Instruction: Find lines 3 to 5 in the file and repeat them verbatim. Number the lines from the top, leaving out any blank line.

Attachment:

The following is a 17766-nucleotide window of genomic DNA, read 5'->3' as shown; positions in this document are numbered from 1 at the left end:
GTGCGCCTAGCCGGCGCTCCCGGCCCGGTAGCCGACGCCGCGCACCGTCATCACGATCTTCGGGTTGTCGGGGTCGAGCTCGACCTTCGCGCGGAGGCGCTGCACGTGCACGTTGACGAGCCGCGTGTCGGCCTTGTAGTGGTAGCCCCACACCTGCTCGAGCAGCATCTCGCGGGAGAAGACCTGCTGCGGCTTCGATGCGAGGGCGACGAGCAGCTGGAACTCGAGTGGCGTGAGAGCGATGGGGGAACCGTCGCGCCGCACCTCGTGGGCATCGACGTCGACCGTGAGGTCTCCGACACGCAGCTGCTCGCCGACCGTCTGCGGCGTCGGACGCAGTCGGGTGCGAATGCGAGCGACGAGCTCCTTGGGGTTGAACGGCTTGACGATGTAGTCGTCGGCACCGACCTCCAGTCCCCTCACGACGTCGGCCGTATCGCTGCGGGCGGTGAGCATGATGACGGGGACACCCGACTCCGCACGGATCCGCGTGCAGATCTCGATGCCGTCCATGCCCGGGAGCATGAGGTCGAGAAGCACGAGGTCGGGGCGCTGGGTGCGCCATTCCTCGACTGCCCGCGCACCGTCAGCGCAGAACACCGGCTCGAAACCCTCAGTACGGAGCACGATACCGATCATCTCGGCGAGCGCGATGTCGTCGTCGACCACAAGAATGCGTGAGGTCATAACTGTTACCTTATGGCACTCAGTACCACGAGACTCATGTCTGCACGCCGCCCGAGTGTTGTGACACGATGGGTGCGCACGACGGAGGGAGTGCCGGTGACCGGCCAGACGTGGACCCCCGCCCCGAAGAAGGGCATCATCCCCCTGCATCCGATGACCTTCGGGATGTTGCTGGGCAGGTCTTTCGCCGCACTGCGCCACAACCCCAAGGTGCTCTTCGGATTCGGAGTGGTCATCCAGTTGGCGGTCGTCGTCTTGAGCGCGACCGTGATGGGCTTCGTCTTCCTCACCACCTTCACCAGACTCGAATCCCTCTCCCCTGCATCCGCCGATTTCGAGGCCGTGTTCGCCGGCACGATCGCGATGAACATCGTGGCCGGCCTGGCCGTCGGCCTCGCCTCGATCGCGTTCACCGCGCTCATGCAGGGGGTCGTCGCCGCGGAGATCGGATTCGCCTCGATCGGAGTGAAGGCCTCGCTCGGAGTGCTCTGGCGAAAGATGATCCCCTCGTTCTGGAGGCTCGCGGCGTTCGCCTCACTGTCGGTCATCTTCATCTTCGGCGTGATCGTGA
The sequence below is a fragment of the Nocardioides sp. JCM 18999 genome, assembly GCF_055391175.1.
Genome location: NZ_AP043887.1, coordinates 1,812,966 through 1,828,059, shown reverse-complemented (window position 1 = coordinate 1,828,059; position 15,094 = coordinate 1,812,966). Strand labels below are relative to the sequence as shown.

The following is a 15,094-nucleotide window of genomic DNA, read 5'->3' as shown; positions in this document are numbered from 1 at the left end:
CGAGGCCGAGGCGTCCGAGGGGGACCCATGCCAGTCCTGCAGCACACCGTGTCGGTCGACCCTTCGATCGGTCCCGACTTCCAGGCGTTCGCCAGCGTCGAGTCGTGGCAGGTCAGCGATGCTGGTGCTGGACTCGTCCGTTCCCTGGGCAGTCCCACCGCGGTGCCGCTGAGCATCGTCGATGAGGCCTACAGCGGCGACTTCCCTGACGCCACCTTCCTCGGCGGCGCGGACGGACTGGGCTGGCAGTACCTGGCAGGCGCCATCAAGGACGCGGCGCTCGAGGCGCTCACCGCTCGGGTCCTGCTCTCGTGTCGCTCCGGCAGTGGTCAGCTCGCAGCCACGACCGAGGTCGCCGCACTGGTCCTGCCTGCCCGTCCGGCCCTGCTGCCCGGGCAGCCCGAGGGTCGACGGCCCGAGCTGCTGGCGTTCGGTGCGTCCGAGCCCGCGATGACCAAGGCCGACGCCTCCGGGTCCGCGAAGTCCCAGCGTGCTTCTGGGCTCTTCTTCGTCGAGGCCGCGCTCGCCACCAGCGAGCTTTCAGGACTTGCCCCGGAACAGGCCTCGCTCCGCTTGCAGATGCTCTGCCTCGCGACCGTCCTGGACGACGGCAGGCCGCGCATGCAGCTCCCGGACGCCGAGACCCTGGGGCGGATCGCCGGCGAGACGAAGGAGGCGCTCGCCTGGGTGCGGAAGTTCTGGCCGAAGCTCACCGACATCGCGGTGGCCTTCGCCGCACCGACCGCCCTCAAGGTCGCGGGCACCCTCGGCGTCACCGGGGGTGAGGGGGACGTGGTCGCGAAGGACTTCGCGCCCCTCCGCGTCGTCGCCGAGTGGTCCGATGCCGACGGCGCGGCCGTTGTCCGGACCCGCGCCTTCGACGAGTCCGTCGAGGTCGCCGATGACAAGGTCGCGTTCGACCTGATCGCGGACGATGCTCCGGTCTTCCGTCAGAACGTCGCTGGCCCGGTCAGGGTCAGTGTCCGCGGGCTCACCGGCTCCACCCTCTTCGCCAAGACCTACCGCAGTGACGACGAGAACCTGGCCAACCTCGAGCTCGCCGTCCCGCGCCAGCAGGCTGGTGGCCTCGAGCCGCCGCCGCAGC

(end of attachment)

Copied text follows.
The sequence below is a fragment of the Nocardioides sp. JCM 18999 genome, assembly GCF_055391175.1.
Genome location: NZ_AP043887.1, coordinates 1,812,966 through 1,828,059, shown reverse-complemented (window position 1 = coordinate 1,828,059; position 15,094 = coordinate 1,812,966). Strand labels below are relative to the sequence as shown.

The following is a 15,094-nucleotide window of genomic DNA, read 5'->3' as shown; positions in this document are numbered from 1 at the left end: